Cert. granted in Snyder v. Phelps.
VOLOKH at law.ucla.edu
Wed Mar 10 13:08:10 PST 2010
Well, the premise of the constitutionality of libel law -- whether under an actual malice standard, a negligence standard, or a (possibly permissible) strict liability standard -- is that false statements of fact lack constitutional value; the mens rea standard is there chiefly to make sure that libel law doesn't unduly deter true statements of fact.
Here, we don't have false statements of fact. That the emotional distress tort requires recklessness or purpose as to another matter (the tendency of the speech to create severe emotional distress) doesn't validate it by analogy to libel law -- libel law asks not about mental state in the abstract, but about the mental state as to the *false statement of fact*.
Again, if one wants to argue for an exception for speech, whether opinion, true statement, or false statement, that inflicts severe emotional distress -- or just does so near a funeral, or just does so with regard to a recently dead person, or what have you -- that's fine, and the question would then be what the exact boundaries of the exception are, and how the exception can be defended. But libel law does not offer a helpful analogy.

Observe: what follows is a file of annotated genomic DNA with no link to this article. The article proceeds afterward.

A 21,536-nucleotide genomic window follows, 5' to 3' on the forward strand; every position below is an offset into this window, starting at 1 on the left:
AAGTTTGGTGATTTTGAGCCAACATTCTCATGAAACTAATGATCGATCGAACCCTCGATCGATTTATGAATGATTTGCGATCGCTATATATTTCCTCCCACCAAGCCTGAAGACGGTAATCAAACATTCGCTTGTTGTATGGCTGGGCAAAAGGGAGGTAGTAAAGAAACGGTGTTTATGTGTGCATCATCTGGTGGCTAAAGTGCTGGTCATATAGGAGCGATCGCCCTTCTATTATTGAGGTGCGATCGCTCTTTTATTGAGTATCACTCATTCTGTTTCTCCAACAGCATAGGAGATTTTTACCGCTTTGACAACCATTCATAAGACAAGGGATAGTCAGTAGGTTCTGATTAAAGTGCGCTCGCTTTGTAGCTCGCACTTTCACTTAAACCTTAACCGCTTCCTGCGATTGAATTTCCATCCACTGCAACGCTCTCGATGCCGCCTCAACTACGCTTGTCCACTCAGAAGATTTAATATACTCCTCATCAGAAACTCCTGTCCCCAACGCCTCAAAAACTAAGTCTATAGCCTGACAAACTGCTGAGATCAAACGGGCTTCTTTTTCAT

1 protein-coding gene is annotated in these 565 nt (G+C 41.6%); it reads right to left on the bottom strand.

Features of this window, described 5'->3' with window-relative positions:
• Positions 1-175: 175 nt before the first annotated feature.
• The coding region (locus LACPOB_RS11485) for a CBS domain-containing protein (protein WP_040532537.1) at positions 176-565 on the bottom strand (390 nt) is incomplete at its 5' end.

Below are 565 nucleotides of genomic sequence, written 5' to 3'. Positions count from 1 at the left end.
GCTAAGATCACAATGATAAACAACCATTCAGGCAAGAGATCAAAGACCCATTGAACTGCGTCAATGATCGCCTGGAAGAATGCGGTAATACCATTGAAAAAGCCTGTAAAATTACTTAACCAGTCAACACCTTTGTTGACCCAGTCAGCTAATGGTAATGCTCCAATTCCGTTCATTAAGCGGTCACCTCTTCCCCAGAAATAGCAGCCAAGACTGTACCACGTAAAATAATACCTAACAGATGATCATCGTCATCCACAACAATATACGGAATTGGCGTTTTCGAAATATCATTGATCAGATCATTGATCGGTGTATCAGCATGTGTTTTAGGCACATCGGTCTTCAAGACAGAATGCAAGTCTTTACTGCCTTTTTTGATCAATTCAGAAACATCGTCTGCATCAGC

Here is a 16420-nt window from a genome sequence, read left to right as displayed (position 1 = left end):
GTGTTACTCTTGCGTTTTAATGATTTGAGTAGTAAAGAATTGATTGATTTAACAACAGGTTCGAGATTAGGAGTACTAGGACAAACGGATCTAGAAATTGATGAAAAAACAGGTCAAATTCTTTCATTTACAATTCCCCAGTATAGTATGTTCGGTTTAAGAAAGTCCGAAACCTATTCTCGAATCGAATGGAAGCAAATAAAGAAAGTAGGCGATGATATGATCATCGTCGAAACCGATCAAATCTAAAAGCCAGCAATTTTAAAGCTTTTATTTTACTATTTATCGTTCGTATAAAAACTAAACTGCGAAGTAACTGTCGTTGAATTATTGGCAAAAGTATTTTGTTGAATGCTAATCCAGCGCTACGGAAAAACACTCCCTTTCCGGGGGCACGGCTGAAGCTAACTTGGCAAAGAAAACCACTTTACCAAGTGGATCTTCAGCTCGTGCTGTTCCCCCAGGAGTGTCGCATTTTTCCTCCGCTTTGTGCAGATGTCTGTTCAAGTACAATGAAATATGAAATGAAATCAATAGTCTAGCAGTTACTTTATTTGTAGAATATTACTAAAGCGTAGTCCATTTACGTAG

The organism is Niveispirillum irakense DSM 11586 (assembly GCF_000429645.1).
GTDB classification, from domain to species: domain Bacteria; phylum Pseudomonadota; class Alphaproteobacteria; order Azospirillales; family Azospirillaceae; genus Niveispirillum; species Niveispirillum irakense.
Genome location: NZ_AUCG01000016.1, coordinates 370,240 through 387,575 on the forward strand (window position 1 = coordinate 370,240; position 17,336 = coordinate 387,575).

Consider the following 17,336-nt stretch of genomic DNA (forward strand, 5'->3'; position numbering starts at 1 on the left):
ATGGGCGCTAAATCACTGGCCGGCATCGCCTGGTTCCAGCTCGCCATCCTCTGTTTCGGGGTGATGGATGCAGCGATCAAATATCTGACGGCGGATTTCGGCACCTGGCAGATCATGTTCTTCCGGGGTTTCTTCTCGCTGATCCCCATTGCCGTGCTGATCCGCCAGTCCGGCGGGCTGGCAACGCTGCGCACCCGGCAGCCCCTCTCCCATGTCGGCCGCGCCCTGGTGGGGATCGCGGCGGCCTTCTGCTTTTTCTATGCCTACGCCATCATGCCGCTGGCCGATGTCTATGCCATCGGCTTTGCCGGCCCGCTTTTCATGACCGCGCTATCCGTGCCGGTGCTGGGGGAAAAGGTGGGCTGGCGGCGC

> -----Original Message-----
> From: religionlaw-bounces at lists.ucla.edu [mailto:religionlaw-
> bounces at lists.ucla.edu] On Behalf Of hamilton02 at aol.com
> Sent: Wednesday, March 10, 2010 12:58 PM
> To: Law & Religion issues for Law Academics
> Subject: Re: Cert. granted in Snyder v. Phelps.
> I think Eugene has oversimplified defamation law here. We hold some tortfeasors
> to an actual malice standard while others are held to more lax standard. So while
> false statements of fact are a constant minimum element of proof (because they
> lack value AND are very likely to cause harm to reputation) the tort liability is
> determined according to the role played by the speaker and the role played by the
> recipient of the message. And in private person victim cases a more onerous
> standard than actual malice can be applied to the speaker.
> In these cases the tort must be intentional. So you have already limited the
> impact if the tort considerably. I think when one adds that funerals and death are
> instances where the victim is vulnerable and deserving of protection the argument
> for liability in these cases is strong
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